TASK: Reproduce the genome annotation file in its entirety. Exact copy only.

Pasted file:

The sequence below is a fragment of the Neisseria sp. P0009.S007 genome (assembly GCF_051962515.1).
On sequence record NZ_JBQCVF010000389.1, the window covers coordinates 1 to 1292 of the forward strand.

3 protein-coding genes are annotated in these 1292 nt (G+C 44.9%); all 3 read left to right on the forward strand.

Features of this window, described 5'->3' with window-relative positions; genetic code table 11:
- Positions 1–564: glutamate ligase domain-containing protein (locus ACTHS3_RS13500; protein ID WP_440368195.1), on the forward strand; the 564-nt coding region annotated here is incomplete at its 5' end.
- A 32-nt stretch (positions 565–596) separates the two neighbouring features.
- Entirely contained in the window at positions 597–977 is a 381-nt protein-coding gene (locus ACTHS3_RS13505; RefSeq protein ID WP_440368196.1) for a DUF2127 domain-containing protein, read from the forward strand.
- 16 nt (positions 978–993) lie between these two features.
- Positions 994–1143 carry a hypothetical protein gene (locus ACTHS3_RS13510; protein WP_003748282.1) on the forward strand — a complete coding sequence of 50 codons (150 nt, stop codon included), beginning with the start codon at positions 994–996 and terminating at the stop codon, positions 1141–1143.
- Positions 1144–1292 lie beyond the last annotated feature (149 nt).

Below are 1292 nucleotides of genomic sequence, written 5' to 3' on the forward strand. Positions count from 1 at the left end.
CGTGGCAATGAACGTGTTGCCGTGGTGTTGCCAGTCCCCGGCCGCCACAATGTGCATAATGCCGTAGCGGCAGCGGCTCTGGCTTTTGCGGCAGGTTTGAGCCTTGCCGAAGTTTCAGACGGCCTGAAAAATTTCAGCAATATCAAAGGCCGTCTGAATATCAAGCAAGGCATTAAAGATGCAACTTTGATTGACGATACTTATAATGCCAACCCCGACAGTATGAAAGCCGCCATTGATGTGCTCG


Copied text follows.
The sequence below is a fragment of the Neisseria sp. P0009.S007 genome (assembly GCF_051962515.1).
On sequence record NZ_JBQCVF010000389.1, the window covers coordinates 1 to 1292 of the forward strand.

3 protein-coding genes are annotated in these 1292 nt (G+C 44.9%); all 3 read left to right on the forward strand.

Features of this window, described 5'->3' with window-relative positions; genetic code table 11:
- Positions 1–564: glutamate ligase domain-containing protein (locus ACTHS3_RS13500; protein ID WP_440368195.1), on the forward strand; the 564-nt coding region annotated here is incomplete at its 5' end.
- A 32-nt stretch (positions 565–596) separates the two neighbouring features.
- Entirely contained in the window at positions 597–977 is a 381-nt protein-coding gene (locus ACTHS3_RS13505; RefSeq protein ID WP_440368196.1) for a DUF2127 domain-containing protein, read from the forward strand.
- 16 nt (positions 978–993) lie between these two features.
- Positions 994–1143 carry a hypothetical protein gene (locus ACTHS3_RS13510; protein WP_003748282.1) on the forward strand — a complete coding sequence of 50 codons (150 nt, stop codon included), beginning with the start codon at positions 994–996 and terminating at the stop codon, positions 1141–1143.
- Positions 1144–1292 lie beyond the last annotated feature (149 nt).

Below are 1292 nucleotides of genomic sequence, written 5' to 3' on the forward strand. Positions count from 1 at the left end.
CGTGGCAATGAACGTGTTGCCGTGGTGTTGCCAGTCCCCGGCCGCCACAATGTGCATAATGCCGTAGCGGCAGCGGCTCTGGCTTTTGCGGCAGGTTTGAGCCTTGCCGAAGTTTCAGACGGCCTGAAAAATTTCAGCAATATCAAAGGCCGTCTGAATATCAAGCAAGGCATTAAAGATGCAACTTTGATTGACGATACTTATAATGCCAACCCCGACAGTATGAAAGCCGCCATTGATGTGCTCG